• Measuring Racial Equity: A “Groundwater” Approach with Deena Hayes-Greene of the Racial Equity Institute (also one of our Committee co-chairs). Pulling from a bevy of state and national studies, Hayes-Greene identified several key observations about the nature of racial inequity: 1) Racial inequity looks the same across systems (education, health care, banking, etc.), 2) Socio-economic difference does not explain racial inequity, 3) Systems contribute significantly to disparities, 4) The systems-level disparities cannot be explained by a few ‘bad apples’ or ill-intentioned gatekeepers, 5) Inequitable outcomes are concentrated in certain geographic communities, and 6) Analysis that includes race draws starkly different conclusions than analysis that does not. Hayes-Greene used these observations to liken racial inequity to “groundwater” contamination that spreads and pollutes the land and nearby bodies of water. Education is just one sector with racial disparities, but the same root causes affect outcomes in health care, criminal justice, child welfare, banking, housing, employment, and other areas of society.
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  • Excellence with Equity: The Schools Our Children Deserve with The Campaign for Racial Equity in Chapel Hill-Carrboro Schools. The Campaign for Racial Equity is a growing movement of community members and stakeholders in Chapel Hill-Carrboro concerned about racial inequity.4Schultz, M. (2015, October 28). Group wants end to Chapel Hill-Carrboro achievement gap. Retrieved August 29, 2016, from http://www.newsobserver.com/news/local/community/chapel-hill-news/article41748738.html Representatives from the Campaign presented to the Committee about the development of their community movement. It began as a response to several indices of a climate and culture of racial disadvantage within the district. With a leadership network of community members from diverse backgrounds and perspectives, they set about creating an action plan for how to address racial equity that included focusing on school board elections, researching and writing a report on responding to racial inequity, and meeting with the administration and school board to discuss findings within the report. In producing the report, the Campaign for Racial Equity consulted critical district data, held listening sessions with community members, researched exemplar schools and practices, applied racial equity analysis to data, and produced recommendations.5Excellence with Equity: The Schools Our Children Deserve (Rep.). (2015, October 23). Retrieved August 29, 2016, from The Campaign for Racial Equity in Our Schools website: https://chapelhillcarrboronaacp.files.wordpress.com/2014/05/excellence-with-equity-report-final10-23.pdf   The report culminated in eight equity goals the Campaign hoped to see embraced by the school system.6Ibid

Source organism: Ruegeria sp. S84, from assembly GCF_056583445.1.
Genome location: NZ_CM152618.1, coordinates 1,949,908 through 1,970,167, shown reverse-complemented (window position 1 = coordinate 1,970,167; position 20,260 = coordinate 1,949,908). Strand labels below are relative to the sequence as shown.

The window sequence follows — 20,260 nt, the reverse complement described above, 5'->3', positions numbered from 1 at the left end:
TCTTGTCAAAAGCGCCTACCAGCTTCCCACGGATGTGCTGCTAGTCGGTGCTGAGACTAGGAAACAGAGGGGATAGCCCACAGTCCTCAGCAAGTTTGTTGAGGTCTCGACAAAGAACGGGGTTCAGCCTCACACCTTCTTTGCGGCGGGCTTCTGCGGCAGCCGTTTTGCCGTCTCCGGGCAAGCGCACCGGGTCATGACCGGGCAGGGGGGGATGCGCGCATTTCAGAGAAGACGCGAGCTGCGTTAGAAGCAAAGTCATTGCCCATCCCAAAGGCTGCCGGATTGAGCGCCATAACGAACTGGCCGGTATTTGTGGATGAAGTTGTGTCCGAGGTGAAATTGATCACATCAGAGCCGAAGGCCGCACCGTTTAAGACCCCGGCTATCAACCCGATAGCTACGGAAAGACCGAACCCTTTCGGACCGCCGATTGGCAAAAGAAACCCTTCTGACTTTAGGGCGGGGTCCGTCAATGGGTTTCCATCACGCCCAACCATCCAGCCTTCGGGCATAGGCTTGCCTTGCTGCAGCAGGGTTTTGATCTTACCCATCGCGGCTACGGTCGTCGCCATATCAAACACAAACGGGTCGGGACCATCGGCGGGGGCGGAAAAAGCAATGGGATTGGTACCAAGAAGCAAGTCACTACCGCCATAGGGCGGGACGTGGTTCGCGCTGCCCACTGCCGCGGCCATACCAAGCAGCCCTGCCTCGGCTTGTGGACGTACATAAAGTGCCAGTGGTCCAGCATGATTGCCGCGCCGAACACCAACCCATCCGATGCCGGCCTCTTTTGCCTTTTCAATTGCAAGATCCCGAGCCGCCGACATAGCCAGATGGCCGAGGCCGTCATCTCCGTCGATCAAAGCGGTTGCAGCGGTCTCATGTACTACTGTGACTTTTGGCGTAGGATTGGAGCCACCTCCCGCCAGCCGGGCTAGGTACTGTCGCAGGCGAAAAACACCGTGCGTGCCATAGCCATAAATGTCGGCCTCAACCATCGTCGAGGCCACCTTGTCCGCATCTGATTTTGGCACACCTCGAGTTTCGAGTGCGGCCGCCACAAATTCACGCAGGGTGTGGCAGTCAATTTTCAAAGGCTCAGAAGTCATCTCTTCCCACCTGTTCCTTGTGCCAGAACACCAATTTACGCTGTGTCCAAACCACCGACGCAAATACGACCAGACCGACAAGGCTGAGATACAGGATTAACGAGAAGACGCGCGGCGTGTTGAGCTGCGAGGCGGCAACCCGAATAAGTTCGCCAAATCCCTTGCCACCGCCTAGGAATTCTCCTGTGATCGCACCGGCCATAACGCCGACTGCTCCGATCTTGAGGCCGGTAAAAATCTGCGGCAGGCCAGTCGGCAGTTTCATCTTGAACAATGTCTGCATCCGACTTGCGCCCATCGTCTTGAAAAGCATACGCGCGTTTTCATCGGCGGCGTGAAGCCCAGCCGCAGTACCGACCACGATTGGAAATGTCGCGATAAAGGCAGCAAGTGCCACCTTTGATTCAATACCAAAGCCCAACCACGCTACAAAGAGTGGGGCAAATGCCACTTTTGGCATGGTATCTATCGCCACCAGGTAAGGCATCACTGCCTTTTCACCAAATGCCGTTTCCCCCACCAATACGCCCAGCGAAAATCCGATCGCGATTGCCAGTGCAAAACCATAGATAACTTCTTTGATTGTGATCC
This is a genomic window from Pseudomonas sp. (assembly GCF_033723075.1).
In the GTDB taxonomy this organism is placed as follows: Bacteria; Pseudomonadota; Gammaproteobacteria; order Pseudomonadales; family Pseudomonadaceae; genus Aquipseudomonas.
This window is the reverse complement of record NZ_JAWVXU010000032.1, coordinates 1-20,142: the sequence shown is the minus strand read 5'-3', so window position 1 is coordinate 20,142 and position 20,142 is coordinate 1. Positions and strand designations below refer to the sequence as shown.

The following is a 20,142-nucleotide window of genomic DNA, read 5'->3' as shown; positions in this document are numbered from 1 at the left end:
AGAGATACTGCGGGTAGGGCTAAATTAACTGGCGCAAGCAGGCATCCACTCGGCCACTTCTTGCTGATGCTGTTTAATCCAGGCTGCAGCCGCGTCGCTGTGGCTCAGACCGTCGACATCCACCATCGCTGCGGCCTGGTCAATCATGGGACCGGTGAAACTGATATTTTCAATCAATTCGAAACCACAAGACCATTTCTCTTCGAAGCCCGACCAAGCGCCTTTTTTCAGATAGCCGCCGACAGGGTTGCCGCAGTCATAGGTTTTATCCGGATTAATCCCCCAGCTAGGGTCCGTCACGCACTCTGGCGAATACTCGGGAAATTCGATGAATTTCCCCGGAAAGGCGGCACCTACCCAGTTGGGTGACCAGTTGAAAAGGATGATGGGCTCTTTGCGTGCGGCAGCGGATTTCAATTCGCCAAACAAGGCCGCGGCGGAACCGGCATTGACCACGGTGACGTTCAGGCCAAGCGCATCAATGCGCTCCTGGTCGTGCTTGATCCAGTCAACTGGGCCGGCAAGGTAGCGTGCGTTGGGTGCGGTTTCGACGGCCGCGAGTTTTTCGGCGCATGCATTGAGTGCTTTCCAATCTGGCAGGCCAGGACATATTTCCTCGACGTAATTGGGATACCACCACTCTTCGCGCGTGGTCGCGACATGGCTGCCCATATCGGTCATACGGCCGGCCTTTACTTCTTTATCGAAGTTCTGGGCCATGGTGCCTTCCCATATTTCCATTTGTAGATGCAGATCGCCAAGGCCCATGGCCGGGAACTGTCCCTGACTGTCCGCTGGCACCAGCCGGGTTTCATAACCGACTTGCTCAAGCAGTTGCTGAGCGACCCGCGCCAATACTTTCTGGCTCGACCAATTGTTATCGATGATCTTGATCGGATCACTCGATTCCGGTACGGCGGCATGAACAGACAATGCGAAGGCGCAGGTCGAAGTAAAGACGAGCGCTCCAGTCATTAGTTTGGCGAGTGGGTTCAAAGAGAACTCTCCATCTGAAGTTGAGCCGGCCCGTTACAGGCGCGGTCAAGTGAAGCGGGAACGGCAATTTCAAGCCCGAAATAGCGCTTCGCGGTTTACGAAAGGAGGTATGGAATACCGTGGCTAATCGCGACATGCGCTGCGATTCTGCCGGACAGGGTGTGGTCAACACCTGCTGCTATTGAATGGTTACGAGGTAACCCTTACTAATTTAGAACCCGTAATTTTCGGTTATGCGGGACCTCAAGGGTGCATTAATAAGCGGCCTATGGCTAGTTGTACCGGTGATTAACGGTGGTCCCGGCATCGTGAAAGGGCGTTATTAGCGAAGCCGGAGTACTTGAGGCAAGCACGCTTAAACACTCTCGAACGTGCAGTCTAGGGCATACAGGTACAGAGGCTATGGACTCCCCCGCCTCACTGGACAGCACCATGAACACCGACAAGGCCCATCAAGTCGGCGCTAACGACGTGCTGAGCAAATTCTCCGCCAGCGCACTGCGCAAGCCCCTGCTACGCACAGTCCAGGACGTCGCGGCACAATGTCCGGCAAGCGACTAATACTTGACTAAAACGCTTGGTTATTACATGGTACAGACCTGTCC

• Gaps in Student Achievement in North Carolina on Selected Variables with Dr. Lou Fabrizio, Director of the Division of Data, Research and Federal Policy at the North Carolina Department of Public Instruction. Dr. Fabrizio and his team presented a comprehensive picture of the state of racial equity in NC public schools. The presentation provided extensive data disaggregated by race, gender, economic disadvantage, limited English proficiency (LEP), and disability. Areas of Dr. Fabrizio’s presentation included the National Assessment of Education Progress (NAEP), End-of-Grade (EOG) and End-of-Course (EOC) Assessment, ACT, Advanced Placement (AP), cohort graduation rates, short-term and long-term suspensions and expulsions, teacher effectiveness ratings, the State Educator Equity Plan, and selected additional references and research studies.7Fabrizio, Lou. “Gaps In Student Achievement In North Carolina On Selected Variables”. 2016. Presentation. https://drive.google.com/file/d/0B6WgyOVA1ZEhSWxKOFFERExEaXM/view?usp=sharing A major, recurring theme in the data was the relatively low performance of Black, Hispanic and American Indian compared to their white and Asian counterparts, and the disproportionate representation of these groups in the area of student discipline.